• Don’t put replacement glass in the back seat of your vehicle in case passengers are injured by using them as weapons.
Covered Broken Car Window

Things To Consider When Covering a Broken Car Window

  • You can’t just take any rug or cloth and cover your broken window. The material needs to be thick enough not to rip easily yet thin enough to have good visibility. Thin, strong enough fabrics, such as a vinyl curtain or nylon, might work.
  • You will have to take the time and effort to correctly place the fabric over your broken car glass so that it does not come off when you drive down the road. This is especially important if you get caught in some bad weather while driving with this temporary fix.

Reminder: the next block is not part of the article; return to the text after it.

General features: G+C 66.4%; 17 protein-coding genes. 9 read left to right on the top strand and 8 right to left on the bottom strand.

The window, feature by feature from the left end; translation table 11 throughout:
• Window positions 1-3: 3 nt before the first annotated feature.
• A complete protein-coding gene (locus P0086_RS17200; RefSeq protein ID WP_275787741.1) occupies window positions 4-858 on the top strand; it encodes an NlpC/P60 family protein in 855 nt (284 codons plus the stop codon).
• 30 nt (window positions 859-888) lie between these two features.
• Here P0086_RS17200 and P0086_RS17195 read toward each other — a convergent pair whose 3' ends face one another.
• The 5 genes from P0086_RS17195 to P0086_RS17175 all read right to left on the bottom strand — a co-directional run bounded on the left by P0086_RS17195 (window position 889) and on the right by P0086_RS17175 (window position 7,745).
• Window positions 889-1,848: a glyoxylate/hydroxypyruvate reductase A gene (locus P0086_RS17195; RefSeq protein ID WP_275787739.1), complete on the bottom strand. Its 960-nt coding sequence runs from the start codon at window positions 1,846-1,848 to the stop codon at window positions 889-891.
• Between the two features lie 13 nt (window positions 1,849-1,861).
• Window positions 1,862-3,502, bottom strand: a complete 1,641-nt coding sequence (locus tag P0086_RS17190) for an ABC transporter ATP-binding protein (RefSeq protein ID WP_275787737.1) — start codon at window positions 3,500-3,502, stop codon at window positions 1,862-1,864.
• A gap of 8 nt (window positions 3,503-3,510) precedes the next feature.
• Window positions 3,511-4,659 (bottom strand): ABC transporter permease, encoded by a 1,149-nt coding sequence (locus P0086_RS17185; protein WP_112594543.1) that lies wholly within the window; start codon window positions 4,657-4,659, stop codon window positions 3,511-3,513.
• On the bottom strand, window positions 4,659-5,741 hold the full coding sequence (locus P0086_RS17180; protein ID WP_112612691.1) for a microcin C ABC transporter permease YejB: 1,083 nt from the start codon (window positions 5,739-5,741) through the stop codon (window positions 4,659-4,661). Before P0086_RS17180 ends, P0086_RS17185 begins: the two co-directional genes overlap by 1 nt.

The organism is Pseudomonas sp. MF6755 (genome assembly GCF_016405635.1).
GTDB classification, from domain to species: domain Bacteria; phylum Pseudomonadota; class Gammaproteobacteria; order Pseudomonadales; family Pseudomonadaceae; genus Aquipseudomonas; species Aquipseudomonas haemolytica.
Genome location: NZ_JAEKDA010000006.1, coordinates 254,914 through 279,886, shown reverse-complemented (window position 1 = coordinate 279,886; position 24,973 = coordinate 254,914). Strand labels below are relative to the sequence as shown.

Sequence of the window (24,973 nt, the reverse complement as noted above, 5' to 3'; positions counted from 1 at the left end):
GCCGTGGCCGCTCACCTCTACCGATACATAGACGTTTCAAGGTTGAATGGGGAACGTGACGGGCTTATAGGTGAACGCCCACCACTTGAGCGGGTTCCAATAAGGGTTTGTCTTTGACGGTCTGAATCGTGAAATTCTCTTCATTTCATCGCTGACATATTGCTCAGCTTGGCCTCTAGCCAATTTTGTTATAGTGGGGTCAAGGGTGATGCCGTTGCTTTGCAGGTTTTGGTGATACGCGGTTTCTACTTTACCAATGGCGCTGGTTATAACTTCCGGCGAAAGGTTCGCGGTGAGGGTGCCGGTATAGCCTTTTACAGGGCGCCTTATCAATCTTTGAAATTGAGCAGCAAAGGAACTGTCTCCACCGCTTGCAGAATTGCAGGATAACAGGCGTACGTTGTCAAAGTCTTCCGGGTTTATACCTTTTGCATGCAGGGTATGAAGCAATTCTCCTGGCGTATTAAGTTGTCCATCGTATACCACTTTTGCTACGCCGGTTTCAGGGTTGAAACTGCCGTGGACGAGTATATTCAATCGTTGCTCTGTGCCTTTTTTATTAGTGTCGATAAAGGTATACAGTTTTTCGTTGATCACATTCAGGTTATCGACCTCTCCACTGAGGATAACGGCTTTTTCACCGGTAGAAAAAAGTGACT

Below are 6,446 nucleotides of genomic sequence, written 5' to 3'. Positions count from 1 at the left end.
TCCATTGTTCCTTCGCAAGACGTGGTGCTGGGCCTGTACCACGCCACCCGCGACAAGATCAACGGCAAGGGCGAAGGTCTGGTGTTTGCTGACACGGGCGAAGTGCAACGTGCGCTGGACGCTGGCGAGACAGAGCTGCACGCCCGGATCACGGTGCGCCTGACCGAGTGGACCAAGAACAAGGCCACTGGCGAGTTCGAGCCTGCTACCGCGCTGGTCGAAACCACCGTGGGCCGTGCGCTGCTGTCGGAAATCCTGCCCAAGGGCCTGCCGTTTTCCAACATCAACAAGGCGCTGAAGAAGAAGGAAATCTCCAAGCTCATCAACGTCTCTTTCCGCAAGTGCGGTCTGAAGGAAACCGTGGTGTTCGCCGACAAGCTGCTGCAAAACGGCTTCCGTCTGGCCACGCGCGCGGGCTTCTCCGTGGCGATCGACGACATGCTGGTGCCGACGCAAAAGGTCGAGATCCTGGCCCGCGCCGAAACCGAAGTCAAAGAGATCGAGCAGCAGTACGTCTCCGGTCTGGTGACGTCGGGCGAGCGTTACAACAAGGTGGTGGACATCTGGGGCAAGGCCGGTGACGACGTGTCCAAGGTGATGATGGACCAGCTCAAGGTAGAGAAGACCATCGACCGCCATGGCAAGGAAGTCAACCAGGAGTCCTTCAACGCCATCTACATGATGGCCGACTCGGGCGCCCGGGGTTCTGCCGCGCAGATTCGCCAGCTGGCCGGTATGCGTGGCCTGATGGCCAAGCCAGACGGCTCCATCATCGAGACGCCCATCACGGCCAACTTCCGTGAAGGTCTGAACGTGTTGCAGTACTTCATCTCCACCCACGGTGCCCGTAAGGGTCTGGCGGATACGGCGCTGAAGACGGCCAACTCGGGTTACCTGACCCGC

• If you see that the fabric is starting to rip or get holes in it, you will need to remove it and replace it with a new piece of material before your window breaks again.
  • You should consider taking another person with you if you plan on covering your broken rear car window because they can help you place the material on your back window and hold it so that it does not fall off.
  • If you cannot find anything to cover your broken rear car window, you should consider going to a fabric store or an auto parts shop to buy something.
  • You can’t use some materials people usually think of to cover broken windows. For example, do not use blankets because they will fray and rip very easily as you drive down the road. Also, you cannot use towels that are not made of a microfiber material or something similar because they are too thin and will tear very quickly.